3 Ways To Be A Better Friend In Less Than a Minute

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If you’re in America and on Facebook, chances are that your newsfeed is sheer chaos right now. Endless fights about the presidential election. Videos of how to make delicious-looking food in 30-seconds or less. People writing “Oh my gosh I can’t believe that happened! #GameofThrones” without any additional explanation…

And when did all my friends start selling stuff on Etsy?

Scrolling through all of this is a bit overwhelming. It’s also counterproductive, because Facebook is one of the main ways I stay current on how my friends are doing and what stuff, big and small, is happening in their lives.

Just keeping up with friends is getting harder the longer I’ve been out of college, and it’s not just me. Study after study shows that growing older usually means growing away from a fair portion of our friends. It’s difficult to maintain close friendships given the busyness of adult life, and it can feel like a Herculean effort just to get four people to arrange a night out together.

And that’s before anyone brings up who they’re voting for in the next election.

Relationships with friends, though, are worth the effort to maintain. We’re meant to live in community with one another. Even better, there are relatively easy things you can do to keep the friendship fires burning, and you won’t need hours or even Facebook to do them:

1. When you think of something nice about someone, tell them

John Hodgman, the celebrated humorist, includes among his rules of friendship that you should “let people know when you’re genuinely thinking nice things about them.” With your smartphone in your hand most of the time, this is way too easy — if you have a thought, send somebody a quick message or note before it leaves your mind.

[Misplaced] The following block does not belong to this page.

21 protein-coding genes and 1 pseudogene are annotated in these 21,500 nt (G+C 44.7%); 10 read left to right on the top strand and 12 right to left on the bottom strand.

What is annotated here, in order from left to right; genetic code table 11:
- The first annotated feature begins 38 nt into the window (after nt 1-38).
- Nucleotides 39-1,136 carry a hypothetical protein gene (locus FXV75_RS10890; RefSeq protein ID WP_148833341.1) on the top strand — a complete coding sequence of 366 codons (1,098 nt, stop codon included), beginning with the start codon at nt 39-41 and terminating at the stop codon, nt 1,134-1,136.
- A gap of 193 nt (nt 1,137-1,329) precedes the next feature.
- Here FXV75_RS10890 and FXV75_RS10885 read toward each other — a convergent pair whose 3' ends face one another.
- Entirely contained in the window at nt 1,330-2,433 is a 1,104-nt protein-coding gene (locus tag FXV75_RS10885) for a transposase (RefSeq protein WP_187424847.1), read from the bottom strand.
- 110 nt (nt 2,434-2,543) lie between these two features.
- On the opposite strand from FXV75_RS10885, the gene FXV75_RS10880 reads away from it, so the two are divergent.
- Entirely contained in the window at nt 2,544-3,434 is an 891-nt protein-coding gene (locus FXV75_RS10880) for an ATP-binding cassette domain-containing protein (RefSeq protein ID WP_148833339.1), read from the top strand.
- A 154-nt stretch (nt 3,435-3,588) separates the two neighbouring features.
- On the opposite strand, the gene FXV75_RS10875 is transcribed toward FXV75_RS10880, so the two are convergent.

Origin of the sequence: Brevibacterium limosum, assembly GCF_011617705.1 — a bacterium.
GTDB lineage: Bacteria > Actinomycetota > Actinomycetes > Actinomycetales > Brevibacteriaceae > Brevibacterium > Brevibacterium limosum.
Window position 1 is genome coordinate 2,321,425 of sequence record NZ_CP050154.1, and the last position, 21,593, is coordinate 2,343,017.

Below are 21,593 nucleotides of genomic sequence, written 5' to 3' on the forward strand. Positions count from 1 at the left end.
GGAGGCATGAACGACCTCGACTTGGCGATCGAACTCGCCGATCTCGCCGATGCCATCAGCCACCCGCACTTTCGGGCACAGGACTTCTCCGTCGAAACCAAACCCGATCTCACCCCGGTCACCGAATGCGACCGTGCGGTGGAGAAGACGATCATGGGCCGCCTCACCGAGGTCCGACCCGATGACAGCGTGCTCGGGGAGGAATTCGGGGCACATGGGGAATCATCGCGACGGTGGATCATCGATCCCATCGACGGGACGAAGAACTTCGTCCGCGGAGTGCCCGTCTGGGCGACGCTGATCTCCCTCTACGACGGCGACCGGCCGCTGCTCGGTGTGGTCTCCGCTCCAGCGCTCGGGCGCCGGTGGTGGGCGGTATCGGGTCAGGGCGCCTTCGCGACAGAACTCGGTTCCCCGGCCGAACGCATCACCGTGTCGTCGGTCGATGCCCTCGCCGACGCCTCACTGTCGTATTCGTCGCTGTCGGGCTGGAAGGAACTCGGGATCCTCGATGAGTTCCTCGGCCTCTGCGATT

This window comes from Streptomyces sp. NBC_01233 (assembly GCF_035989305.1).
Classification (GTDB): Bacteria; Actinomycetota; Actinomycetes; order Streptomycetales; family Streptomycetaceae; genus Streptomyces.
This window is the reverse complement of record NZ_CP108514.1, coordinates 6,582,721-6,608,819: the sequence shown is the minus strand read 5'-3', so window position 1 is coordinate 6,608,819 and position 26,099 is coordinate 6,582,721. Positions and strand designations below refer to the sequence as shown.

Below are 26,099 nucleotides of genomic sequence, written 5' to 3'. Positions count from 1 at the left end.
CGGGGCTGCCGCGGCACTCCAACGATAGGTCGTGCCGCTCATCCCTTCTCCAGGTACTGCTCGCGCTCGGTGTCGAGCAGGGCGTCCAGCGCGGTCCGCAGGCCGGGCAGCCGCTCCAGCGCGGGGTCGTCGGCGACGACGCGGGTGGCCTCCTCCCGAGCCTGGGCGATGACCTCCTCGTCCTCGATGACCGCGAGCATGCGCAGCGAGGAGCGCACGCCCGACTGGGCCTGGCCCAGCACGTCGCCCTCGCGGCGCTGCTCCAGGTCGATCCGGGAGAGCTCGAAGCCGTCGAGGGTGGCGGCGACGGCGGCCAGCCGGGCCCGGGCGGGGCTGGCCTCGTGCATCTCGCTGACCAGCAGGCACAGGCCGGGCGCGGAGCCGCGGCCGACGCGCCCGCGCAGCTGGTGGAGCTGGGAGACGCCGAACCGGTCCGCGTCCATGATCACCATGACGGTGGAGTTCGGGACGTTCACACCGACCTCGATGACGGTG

It doesn’t have to be detailed or lengthy, just real. Tell them how much fun you had building model rockets together in eighth grade science, or that time you stayed up way too late watching all the “Die Hard” movies a few years ago. I send “Star Wars” references to my friends all the time, because we’ve watched the “Star Wars” movies A LOT and it’s like a second language to us.

It even works if you haven’t talked to your friend in a while — it’s always nice to hear that you’re included in the memories of someone else. Maybe you find them on a rough day, and thinking about good times in the past is just the thing they need to feel a little better.

2. Set up an “Important Friend Stuff” calendar.

While it’s nice that Facebook reminds you when it’s someone’s birthday, the 10 seconds it takes to type “Happy Birthday!” on someone’s wall doesn’t really say, “We have a special friendship.”

You can take it one step further. As birthdays of your good friends come and go, put them all on a web-based calendar that allows you to set reminders. Set each reminder to send you an email two weeks out so you can send a card or arrange a time to get together. This works great for anniversaries of married friends, too.

Flash forward a year — you see the reminder, put the card in the mail, and voila, you’re the friend who remembered. And you’re all going out for watermelon margaritas, because that’s what you did together for their birthday last year and (here’s the kicker) YOU PUT IT IN THE NOTES OF THE CALENDAR REMINDER. Winner, winner, cocktail dinner.

You’ll look like you have magical powers. Sweet, sweet magical friendship powers.

3. Agree

This is more of an attitude than anything else — for whatever is going on, just go with the flow. Drinks, kayaking, seeing a terrible movie — just agree to participate. Get in the car and go. No judgement, no alternative ideas. Show up and be present.

Maybe this is hard for you (it is for me). You like details, and you like to know what’s going to happen before you enter a situation. But by saying yes and letting go, you’re lowering the amount of effort needed to hang out with people you want to see.

Maybe you find out something new about your friend, or have a nuanced and thoughtful conversation about the state of the world. Maybe you see Florida Georgia Line in concert and learn that you like their music. Crazier things have happened.

Friendships add a unique value to our lives that cannot be replicated by the relationships we have with spouses or family members. It’s worth the time and effort to reevaluate how you connect with friends and how you can use your “friendship time” better.

And don’t worry. The chaos of Facebook will be there when you get back.